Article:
Cocoon provided the first opportunity for James Horner to work with director Ron Howard and they would collaborate on seven films, including Apollo 13 and A Beautiful Mind. But his score for Cocoon is particularly poignant. There is a gentleness to it, a transparent simplicity that also gives space for reflection.

What was also fun about the soundtrack was the inclusion of many songs from the 1940s. As the retirees recapture their youth, they sing and we hear the songs of their youth. Don Ameche sings “I’m in the Mood for Love” and goes down on one knee to sing “Some Enchanted Evening” to the woman he’s wooing. We also hear “Dancing in the Dark” and “You’ll Never Know.” There is even a contemporary eighties song called “Gravity,” which Ameche (and his stunt double) dances to demonstrate the level of his rejuvenation.

This post was part of the “Remembering James Horner Blogathon.” I want to thank Bex at Film Music Central for hosting this wonderful event!


On the website James Horner Film Music, the soundtrack is discussed for Cocoon, pointing out the piano and guitar used during the song “Rose’s Death,” which is a scene guaranteed to have you bawling. To quote the article, “The composer recently said that he wants to look for melancholic colors echoing the past with certain instruments that are the key to unlocking the heart”.

James Horner repeats the theme in “First Tears,” when the alien dies, this time using horn and oboe. I defy anyone not to cry during this scene.

And here are the end credits, which encapsulates the entire score, the entire theme of wonder, awe, longing, loss and love. It’s a remarkable accomplishment.

And just for good measure, here is the trailer.


Posted by on June 24, 2016 in Movies


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Alien (1979) – A Film Noir/Thriller in Space

220px-Alien_movie_posterI recently watched The Horror of Dracula (1958) with Christopher Lee and Peter Cushing. I watched it with my cousin, who hasn’t been exposed to too many classic films, and he really enjoyed it. But afterwards, he said that if I liked that sort of thing, I should really watch Alien. I must confess I was skeptical. Alien is a science fiction film and I don’t generally like science fiction. However, I figured I might as well try it, especially since I had once been skeptical about classic horror films and now love the genre.

And Alien does have a touch of the classic horror about it. James Cameron, when he made the sequel, Aliens, said that he was going for more terror, whereas the original is more horror. And Alien, I discovered, is not a typical science fiction film. It’s more like a film noir/thriller that happens to be set in space. It is truly worthy of Alfred Hitchcock, though perhaps with a little more terror.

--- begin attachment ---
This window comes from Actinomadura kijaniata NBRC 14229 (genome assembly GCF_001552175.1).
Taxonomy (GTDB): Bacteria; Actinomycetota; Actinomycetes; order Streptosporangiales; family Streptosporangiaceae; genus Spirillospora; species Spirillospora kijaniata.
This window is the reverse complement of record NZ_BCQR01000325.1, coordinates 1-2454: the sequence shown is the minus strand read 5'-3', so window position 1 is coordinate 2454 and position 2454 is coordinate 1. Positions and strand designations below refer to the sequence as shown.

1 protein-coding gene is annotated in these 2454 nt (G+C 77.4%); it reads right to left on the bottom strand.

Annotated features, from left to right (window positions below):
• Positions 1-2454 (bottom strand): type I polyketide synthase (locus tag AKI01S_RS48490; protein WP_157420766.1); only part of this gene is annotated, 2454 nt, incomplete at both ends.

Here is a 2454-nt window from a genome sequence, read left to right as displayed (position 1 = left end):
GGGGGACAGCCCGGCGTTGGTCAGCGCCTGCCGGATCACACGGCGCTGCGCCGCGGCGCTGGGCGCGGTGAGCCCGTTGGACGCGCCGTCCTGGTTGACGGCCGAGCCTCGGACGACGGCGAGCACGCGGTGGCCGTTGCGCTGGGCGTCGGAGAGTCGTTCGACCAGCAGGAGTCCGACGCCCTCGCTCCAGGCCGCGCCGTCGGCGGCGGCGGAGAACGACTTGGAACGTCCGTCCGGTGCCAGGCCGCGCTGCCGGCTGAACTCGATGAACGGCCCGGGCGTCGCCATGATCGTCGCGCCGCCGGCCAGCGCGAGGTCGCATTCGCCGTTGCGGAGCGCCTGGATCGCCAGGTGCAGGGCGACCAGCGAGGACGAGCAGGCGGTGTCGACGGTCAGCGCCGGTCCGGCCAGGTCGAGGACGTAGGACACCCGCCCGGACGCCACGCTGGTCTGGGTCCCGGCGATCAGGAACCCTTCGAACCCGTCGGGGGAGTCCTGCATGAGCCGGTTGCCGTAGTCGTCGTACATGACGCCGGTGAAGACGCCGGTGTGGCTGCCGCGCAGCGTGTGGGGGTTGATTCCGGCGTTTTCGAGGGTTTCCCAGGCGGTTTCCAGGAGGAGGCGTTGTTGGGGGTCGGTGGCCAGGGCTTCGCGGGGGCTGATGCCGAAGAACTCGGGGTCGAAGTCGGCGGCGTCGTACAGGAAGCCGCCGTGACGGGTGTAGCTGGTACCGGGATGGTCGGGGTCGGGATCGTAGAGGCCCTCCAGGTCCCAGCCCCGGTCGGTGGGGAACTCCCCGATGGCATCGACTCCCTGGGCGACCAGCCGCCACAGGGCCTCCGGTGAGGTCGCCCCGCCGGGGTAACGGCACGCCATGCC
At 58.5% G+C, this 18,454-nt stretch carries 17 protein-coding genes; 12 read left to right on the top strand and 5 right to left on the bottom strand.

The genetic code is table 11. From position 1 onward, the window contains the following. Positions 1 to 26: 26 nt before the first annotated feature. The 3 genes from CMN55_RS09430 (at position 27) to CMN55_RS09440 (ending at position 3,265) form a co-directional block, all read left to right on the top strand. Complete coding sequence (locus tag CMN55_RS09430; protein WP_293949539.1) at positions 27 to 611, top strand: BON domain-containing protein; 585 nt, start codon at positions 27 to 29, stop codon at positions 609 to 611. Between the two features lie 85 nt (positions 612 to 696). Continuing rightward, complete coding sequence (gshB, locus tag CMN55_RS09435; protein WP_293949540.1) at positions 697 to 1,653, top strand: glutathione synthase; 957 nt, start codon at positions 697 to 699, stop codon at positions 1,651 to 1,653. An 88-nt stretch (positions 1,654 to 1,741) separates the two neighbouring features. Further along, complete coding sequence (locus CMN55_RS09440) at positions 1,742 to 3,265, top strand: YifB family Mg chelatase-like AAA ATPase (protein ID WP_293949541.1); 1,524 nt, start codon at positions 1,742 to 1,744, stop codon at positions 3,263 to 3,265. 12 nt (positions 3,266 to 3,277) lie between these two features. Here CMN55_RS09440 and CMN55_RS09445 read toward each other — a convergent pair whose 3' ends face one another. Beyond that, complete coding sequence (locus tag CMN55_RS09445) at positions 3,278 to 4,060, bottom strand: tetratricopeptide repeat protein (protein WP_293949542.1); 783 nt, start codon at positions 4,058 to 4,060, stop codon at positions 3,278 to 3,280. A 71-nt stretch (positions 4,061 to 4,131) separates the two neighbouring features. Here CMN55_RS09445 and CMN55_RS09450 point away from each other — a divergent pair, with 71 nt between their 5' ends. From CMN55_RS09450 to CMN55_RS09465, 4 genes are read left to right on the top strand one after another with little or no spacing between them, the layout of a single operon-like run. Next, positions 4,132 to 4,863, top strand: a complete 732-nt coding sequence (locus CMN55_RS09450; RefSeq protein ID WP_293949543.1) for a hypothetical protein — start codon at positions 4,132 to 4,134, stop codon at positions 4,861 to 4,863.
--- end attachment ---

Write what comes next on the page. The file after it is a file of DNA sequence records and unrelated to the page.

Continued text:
Alien doesn’t have a complex plot and what is there is pretty patchy, but that’s not really the point of the film. There are seven people on a cargo spaceship returning to earth. What it carries is not important. Who these people are or what their past is is not important. What kind of world has produced this ship is not important; the film feels both futuristic and contemporary. They are all anxious to get back to earth, but they pick up an unknown signal from a planet and protocol dictates that they investigate. They do so and while on the planet, an alien life form attaches itself to the face of one of the members. Against protocol, they bring him on board ship, with the alien still attached.

Alien attached to actor John Hurt's face

Alien attached to actor John Hurt’s face

The alien detaches itself from his face and the crew think they are in the clear. But it turns out that the alien has only used the man as an incubator and soon a new alien comes bursting out of his stomach in all its glory. It proceeds to terrorize and pick off the remaining crew while they try to hunt it through the ship’s dark, shadowy, claustrophobic corridors and air shafts.

The trouble is they are not soldiers (my sister called them glorified truck drivers, essentially) and the alien, instead of having blood, has corrosive acid flowing in its veins that can eat through layers of ship. It also grows much larger than when it originally pops out of the guys stomach.

The film is a masterpiece of suspense. From the moment the film begins, from the moment we first see the credits, and hear the music by Jerry Goldsmith, we are holding your breath, expecting something to happen at any time. As the credits continue the camera moves around the grimy ship, which looks deserted, and the audience is wondering if a catastrophe has already occurred.

The crew

John Hurt, Veronica Cartwright, Tom Skerritt, Yaphet Kotto, Sigourney Weaver, Harry Dean Stanton, Ian Holm